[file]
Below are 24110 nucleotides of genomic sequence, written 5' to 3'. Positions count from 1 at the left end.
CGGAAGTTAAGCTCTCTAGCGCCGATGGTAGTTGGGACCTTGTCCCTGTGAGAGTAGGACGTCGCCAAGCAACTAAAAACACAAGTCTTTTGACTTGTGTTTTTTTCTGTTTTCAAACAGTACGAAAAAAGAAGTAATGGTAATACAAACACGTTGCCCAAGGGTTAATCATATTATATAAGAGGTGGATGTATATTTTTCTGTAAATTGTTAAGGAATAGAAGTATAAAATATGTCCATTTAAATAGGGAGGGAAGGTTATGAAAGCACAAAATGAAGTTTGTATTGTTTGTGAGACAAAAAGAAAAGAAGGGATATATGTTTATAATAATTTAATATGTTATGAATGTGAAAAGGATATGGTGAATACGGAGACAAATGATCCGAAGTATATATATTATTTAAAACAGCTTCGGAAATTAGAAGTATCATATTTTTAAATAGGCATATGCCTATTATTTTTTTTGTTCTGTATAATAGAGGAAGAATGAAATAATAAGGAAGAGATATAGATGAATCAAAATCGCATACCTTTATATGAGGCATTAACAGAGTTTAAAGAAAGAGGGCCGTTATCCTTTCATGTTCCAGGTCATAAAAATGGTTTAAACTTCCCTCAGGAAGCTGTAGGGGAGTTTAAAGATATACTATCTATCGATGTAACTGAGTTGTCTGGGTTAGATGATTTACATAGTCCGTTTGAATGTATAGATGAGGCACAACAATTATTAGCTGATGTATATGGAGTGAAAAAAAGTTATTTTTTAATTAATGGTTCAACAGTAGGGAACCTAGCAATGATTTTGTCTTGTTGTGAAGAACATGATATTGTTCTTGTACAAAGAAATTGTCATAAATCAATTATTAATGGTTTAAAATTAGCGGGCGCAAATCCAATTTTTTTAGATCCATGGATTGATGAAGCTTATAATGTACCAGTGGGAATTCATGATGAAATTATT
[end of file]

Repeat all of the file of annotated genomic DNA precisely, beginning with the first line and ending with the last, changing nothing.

Below are 24110 nucleotides of genomic sequence, written 5' to 3'. Positions count from 1 at the left end.
CGGAAGTTAAGCTCTCTAGCGCCGATGGTAGTTGGGACCTTGTCCCTGTGAGAGTAGGACGTCGCCAAGCAACTAAAAACACAAGTCTTTTGACTTGTGTTTTTTTCTGTTTTCAAACAGTACGAAAAAAGAAGTAATGGTAATACAAACACGTTGCCCAAGGGTTAATCATATTATATAAGAGGTGGATGTATATTTTTCTGTAAATTGTTAAGGAATAGAAGTATAAAATATGTCCATTTAAATAGGGAGGGAAGGTTATGAAAGCACAAAATGAAGTTTGTATTGTTTGTGAGACAAAAAGAAAAGAAGGGATATATGTTTATAATAATTTAATATGTTATGAATGTGAAAAGGATATGGTGAATACGGAGACAAATGATCCGAAGTATATATATTATTTAAAACAGCTTCGGAAATTAGAAGTATCATATTTTTAAATAGGCATATGCCTATTATTTTTTTTGTTCTGTATAATAGAGGAAGAATGAAATAATAAGGAAGAGATATAGATGAATCAAAATCGCATACCTTTATATGAGGCATTAACAGAGTTTAAAGAAAGAGGGCCGTTATCCTTTCATGTTCCAGGTCATAAAAATGGTTTAAACTTCCCTCAGGAAGCTGTAGGGGAGTTTAAAGATATACTATCTATCGATGTAACTGAGTTGTCTGGGTTAGATGATTTACATAGTCCGTTTGAATGTATAGATGAGGCACAACAATTATTAGCTGATGTATATGGAGTGAAAAAAAGTTATTTTTTAATTAATGGTTCAACAGTAGGGAACCTAGCAATGATTTTGTCTTGTTGTGAAGAACATGATATTGTTCTTGTACAAAGAAATTGTCATAAATCAATTATTAATGGTTTAAAATTAGCGGGCGCAAATCCAATTTTTTTAGATCCATGGATTGATGAAGCTTATAATGTACCAGTGGGAATTCATGATGAAATTATT